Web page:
Why I started in San Diego and moved my startup to Silicon Valley.
It was an article on Tech Crunch…
The article on Tech Crunch got my attention.. It was about this entrepreneur who listed the reasons for moving his startup from San Francisco to San Diego. I thought it was a great read, but something just didn’t feel right. In my opinion, San Diego is a beautiful place, but moving there is a very bad choice, especially for early stage startups that are looking for funding and business development.
The tail of the lion or head to the fox?
Which one are you? Which one would you prefer to be? If you are moving your startup to San Diego, the answer is obvious. Building a startup in San Diego is nothing but cheap rent and a good surf life. It’s a great place for the “safe” entrepreneurs, the ones who avoid taking the risk. And here’s the question: how can you not take risks when your startup is in the early stages of its existence?
From San Diego to San Francisco
I am currently in the middle of moving my startup from San Diego to San Francisco. I have no doubt that I’m doing the right thing. I can’t wait to enjoy cocktail dinners with interesting people.
I’m sure all those interesting people in SF & SV are pretty positive that they are not missing out on any interesting cocktail events in San Diego. They just miss the surf & sun.
Here are my facts about San Diego
- the after office scene — nothing special
- night life — even worst (especially if you are over 30).
Investors & people:
- investors — not too many
- interesting people to meet — looks like I wasn’t lucky enough to meet them
- money — old
- taxes — we’re still in California
- developers — it’s not an easy task to find them here
- and don’t let companies like Qualcomm fool you — when your company becomes Qualcomm, you can come to San Diego and start your own culture
“Moving (SF-> SD) can instantly increase your runway” — Let me disagree on this one.
Come on, you don’t move to decrease your expenses, you do it to be closer to your market and then you sell, sell, sell. In my case, the target customers are in San Francisco and Silicon Valley. If all you need is a computer, why don’t you move to Mexico or Thailand?
When someone reminds me that this is the 8th biggest city in the United States, I ask myself: but how? Why?
Yes, as an entrepreneur it’s easier to start in San Diego. Everything is cheaper, especially the rent. You can pay $2,100 for a beautiful large 1BR that’s right on the beach, with all the perks. In San Francisco or Silicon Valley, you find nothing of that. Not even a studio with a bunch of homeless people downstairs.
What is really critical?
It’s amazing that when you hustle with everything you got, the rent price becomes so critical. But here is what’s really critical: who you meet and if your startup grew at the end of the month.
No More SouthWest
How many seed funds and active angel investor are up north? Way more than in San Diego! Because of that, I started flying every 2nd week to Silicon Valley and San Francisco. The cost of the flights made me want to reconsider paying a higher rent and just live in San Francisco.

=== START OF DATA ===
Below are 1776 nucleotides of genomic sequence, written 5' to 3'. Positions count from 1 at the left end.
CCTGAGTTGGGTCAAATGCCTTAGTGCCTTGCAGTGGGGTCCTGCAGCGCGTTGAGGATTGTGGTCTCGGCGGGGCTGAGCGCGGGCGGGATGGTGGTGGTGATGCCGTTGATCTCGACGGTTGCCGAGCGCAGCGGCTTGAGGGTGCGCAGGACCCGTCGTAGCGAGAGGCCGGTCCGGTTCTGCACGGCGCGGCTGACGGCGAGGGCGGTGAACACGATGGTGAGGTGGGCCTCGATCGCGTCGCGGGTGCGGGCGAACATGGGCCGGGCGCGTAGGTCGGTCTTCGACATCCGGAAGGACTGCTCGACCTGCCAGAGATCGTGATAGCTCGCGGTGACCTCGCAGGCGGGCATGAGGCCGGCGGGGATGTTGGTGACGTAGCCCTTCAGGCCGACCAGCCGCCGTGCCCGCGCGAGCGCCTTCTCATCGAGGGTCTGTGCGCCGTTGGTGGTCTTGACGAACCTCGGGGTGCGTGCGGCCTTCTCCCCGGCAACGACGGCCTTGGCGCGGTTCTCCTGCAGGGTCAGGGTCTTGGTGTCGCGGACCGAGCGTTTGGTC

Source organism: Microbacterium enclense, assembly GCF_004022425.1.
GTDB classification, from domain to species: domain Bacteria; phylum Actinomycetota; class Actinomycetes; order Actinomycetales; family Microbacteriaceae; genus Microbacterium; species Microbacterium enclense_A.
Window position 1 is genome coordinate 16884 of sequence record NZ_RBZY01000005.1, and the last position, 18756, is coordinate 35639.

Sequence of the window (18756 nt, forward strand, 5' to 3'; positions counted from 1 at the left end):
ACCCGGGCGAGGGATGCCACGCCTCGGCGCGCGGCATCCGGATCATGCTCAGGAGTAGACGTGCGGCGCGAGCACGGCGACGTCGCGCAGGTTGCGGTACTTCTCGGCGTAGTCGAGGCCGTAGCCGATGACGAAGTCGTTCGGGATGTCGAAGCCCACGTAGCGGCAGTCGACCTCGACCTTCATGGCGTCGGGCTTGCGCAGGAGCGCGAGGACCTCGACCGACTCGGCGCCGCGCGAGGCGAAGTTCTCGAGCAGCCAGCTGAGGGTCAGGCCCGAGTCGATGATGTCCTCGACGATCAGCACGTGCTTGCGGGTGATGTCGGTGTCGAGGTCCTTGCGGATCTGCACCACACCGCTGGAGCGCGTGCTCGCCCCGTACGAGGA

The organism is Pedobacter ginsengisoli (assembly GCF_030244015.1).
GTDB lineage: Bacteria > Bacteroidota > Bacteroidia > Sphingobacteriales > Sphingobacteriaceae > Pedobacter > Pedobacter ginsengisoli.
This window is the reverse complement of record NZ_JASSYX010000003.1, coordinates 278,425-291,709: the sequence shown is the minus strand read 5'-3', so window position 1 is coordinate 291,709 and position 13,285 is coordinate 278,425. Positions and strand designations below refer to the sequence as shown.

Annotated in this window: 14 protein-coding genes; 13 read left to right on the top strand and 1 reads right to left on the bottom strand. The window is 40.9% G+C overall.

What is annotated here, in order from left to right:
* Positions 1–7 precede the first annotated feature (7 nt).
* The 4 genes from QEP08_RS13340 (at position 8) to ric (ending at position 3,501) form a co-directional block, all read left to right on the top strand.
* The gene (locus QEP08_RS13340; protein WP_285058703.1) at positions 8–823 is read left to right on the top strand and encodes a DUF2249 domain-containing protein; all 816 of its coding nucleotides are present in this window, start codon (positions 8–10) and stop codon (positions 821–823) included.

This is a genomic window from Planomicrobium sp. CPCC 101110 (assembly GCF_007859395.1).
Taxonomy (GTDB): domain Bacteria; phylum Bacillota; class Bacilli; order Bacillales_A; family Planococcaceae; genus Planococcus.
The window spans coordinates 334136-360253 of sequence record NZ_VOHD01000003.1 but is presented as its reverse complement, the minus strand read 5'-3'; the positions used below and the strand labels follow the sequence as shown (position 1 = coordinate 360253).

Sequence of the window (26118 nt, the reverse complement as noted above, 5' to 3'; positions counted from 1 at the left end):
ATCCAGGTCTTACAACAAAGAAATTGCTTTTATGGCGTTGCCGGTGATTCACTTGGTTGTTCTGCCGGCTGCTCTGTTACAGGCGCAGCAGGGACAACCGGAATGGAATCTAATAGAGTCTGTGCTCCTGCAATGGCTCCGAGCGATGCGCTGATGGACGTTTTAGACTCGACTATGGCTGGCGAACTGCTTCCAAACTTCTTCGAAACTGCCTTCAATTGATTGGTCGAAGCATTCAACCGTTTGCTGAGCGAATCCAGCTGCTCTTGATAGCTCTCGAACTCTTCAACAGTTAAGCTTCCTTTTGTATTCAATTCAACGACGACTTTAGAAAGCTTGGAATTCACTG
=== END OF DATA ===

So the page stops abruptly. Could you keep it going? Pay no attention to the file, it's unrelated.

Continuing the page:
There are few active early stage investors and no leaders, just tagalongs
That sounds a bit cruel, I admit, but San Diego has 2 main venture funds and none of them “like” the early stage seed investments. This makes it extremely hard to raise money there. I self-funded my startup for 7 months and reached $0.5M traction, something I considered a decent result, something worth looking into.
But it turned out not to be enough for the early stage funds of San Diego. They want the Silicon Valley investors to lead and then they join. Or they want you to have a developed company with impressive earnings. Sure, but then tell me, why would I look for any funding if I could afford hiring people and paying myself a sweet salary?
Some numbers you might find interesting
You may not believe me, you may think I exaggerate, I’m acrimonious, or perhaps you’ve just read an article or two saying that San Francisco’s VC boom is over, that Silicon Valley bubble is about to burst, but we’ve all been hearing that for the last couple of years.
And, what is more important, the numbers speak for themselves. Whichever graph you take a look at presents one thing: San Francisco area, with its unicorns like Uber, Airbnb, or Dropbox, is still the big, fat winner. And yes, it’s followed by Silicon Valley.
You can say that San Diego is doing better than it used to and you will be right. The city is developing and you can actually see it and feel it when taking a walk downtown. Beautiful modern buildings, skyscrapers with huge, shiny windows popping up like mushrooms.
This place has the potential, no doubt about that, but it will take a few years before the founders and owners of fledgling startups will be given the luxury of feeling confident that being in the sunny city is a good choice.
There are statistics that show great improvement, I can’t deny it, but when you compare them, you will see that these numbers are not that impressive at all. I think the table below will be the best proof of my point. In 2016 it was nearly $2 billion in Bay Area versus almost $300 million in San Diego. No further comments needed.
When I grow old or want take a really long vacation, I’ll come to San Diego.
It’s a beautiful city with lots of parking downtown any day of the week. The rent is cheap, the beach life is wonderful and the weather is absolutely the best. If you live in some beautiful parts like PB or La Jolla, there is no traffic when you go to work downtown. The planes land just above your head on highway 5 and it is a smooth sunny ride most of the year!
I’d like to say to everyone that San Diego is like heaven and I love it. I just think it’s not a good place for an early stage startup.